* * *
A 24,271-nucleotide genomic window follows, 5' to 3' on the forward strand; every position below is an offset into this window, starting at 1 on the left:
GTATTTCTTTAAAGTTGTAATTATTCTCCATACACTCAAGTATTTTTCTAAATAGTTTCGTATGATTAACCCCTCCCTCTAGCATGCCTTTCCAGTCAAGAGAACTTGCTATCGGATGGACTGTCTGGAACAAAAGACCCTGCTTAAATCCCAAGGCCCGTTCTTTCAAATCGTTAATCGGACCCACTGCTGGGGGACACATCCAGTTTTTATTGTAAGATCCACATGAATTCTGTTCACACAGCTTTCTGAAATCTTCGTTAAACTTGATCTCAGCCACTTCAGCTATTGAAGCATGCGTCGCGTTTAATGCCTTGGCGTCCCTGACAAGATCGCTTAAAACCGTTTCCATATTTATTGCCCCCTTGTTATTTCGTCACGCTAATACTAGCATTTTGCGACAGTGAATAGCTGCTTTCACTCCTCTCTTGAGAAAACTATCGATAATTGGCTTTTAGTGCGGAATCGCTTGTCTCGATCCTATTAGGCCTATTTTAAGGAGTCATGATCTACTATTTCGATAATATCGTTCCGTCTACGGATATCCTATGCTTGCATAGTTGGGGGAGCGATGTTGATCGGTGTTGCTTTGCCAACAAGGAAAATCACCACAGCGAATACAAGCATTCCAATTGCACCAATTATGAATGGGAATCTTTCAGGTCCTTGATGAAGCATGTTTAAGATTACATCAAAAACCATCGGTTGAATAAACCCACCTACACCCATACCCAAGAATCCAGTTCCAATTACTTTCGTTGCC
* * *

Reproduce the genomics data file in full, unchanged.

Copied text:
A 24,271-nucleotide genomic window follows, 5' to 3' on the forward strand; every position below is an offset into this window, starting at 1 on the left:
GTATTTCTTTAAAGTTGTAATTATTCTCCATACACTCAAGTATTTTTCTAAATAGTTTCGTATGATTAACCCCTCCCTCTAGCATGCCTTTCCAGTCAAGAGAACTTGCTATCGGATGGACTGTCTGGAACAAAAGACCCTGCTTAAATCCCAAGGCCCGTTCTTTCAAATCGTTAATCGGACCCACTGCTGGGGGACACATCCAGTTTTTATTGTAAGATCCACATGAATTCTGTTCACACAGCTTTCTGAAATCTTCGTTAAACTTGATCTCAGCCACTTCAGCTATTGAAGCATGCGTCGCGTTTAATGCCTTGGCGTCCCTGACAAGATCGCTTAAAACCGTTTCCATATTTATTGCCCCCTTGTTATTTCGTCACGCTAATACTAGCATTTTGCGACAGTGAATAGCTGCTTTCACTCCTCTCTTGAGAAAACTATCGATAATTGGCTTTTAGTGCGGAATCGCTTGTCTCGATCCTATTAGGCCTATTTTAAGGAGTCATGATCTACTATTTCGATAATATCGTTCCGTCTACGGATATCCTATGCTTGCATAGTTGGGGGAGCGATGTTGATCGGTGTTGCTTTGCCAACAAGGAAAATCACCACAGCGAATACAAGCATTCCAATTGCACCAATTATGAATGGGAATCTTTCAGGTCCTTGATGAAGCATGTTTAAGATTACATCAAAAACCATCGGTTGAATAAACCCACCTACACCCATACCCAAGAATCCAGTTCCAATTACTTTCGTTGCC